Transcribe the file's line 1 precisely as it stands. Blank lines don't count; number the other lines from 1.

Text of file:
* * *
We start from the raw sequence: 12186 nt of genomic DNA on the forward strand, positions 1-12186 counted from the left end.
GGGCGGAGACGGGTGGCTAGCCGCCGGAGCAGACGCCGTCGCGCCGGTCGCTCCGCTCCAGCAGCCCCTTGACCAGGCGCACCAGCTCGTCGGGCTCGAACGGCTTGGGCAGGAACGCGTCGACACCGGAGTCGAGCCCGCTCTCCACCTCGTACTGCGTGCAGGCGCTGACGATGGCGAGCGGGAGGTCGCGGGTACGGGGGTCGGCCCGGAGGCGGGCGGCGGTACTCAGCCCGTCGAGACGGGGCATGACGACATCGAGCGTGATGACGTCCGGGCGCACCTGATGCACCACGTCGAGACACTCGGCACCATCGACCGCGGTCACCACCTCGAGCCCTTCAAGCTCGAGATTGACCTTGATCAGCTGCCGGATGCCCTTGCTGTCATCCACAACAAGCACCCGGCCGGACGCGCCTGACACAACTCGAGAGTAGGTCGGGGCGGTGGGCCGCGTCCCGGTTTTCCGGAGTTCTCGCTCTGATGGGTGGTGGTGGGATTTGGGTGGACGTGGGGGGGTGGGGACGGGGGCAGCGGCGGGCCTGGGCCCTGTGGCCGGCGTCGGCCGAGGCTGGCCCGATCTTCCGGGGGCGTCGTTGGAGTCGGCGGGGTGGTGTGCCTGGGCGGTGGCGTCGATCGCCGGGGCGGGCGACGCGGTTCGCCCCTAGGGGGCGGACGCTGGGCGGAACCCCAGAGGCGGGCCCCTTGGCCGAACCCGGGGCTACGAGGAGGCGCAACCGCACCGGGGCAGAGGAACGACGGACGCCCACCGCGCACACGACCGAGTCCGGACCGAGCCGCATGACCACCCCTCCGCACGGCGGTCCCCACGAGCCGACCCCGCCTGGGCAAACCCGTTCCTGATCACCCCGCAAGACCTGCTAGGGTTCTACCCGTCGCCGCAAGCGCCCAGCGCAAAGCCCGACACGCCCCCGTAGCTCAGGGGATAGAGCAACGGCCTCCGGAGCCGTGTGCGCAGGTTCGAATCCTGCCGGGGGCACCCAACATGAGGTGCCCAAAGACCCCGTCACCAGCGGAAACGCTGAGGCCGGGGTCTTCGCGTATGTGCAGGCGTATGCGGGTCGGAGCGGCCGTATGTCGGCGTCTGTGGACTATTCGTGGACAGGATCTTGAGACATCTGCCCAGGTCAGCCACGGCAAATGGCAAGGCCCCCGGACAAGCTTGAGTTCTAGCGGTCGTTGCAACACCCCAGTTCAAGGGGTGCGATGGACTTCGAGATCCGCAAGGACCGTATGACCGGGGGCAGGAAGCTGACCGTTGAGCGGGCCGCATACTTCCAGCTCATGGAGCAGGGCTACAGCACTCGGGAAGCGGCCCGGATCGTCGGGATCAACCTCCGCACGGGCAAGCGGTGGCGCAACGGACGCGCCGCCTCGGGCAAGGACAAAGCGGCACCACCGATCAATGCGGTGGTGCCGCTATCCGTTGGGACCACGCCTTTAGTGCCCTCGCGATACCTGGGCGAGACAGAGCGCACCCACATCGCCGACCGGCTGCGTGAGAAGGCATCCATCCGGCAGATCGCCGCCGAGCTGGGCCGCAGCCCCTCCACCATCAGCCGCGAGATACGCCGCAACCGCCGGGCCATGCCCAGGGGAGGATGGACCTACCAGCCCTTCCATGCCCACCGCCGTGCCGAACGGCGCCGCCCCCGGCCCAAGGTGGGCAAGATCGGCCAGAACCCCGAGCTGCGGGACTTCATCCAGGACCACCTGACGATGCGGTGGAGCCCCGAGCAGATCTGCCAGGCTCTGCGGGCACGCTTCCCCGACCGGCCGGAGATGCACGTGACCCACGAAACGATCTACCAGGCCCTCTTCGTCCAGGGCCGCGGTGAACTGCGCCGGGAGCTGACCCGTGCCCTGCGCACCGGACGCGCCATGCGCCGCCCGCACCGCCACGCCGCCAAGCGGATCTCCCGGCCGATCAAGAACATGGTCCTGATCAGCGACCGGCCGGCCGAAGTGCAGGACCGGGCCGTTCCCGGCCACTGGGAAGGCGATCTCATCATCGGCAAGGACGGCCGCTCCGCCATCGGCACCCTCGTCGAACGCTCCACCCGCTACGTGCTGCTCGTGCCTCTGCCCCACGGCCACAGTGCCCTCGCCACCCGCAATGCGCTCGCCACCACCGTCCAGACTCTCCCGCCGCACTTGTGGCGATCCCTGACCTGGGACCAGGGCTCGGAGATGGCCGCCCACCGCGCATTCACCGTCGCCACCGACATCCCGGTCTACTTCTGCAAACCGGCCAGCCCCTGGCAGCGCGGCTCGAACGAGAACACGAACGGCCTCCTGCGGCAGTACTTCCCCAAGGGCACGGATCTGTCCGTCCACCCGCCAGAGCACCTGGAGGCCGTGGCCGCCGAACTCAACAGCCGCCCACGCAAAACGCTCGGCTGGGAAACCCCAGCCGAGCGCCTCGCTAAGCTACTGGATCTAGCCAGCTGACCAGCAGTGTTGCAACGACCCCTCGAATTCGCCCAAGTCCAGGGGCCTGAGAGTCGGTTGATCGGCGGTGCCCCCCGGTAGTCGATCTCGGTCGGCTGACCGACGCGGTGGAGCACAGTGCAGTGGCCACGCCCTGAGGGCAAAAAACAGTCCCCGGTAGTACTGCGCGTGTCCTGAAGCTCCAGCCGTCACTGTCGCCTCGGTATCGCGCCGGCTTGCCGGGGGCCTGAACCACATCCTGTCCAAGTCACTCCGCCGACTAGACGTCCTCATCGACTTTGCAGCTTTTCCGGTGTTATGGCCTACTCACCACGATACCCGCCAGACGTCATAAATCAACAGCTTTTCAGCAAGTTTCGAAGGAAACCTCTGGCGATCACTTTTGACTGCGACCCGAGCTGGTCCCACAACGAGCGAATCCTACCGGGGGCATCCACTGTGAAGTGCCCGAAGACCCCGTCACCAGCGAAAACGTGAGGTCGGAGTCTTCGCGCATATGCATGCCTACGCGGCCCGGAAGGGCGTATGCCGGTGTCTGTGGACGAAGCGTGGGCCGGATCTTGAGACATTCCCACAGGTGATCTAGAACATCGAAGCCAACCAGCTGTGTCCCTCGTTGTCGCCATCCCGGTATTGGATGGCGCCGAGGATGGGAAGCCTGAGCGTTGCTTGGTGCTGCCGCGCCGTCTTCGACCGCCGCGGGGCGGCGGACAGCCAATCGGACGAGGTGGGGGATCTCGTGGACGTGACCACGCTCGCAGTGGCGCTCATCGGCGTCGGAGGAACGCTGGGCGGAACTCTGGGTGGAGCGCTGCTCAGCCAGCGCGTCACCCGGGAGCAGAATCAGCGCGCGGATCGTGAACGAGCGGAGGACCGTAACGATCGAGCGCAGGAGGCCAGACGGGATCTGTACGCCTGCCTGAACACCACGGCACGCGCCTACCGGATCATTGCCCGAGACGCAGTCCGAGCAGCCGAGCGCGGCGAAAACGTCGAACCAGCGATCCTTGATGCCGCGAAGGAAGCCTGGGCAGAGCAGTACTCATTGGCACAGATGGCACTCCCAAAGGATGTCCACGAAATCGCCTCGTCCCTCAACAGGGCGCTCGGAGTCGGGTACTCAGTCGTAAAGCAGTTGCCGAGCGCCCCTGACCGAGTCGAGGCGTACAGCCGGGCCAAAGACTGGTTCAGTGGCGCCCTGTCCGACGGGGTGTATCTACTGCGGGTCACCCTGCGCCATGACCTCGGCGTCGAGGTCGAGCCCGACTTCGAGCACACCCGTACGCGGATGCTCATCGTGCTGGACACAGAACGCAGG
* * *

We start from the raw sequence: 12186 nt of genomic DNA on the forward strand, positions 1-12186 counted from the left end.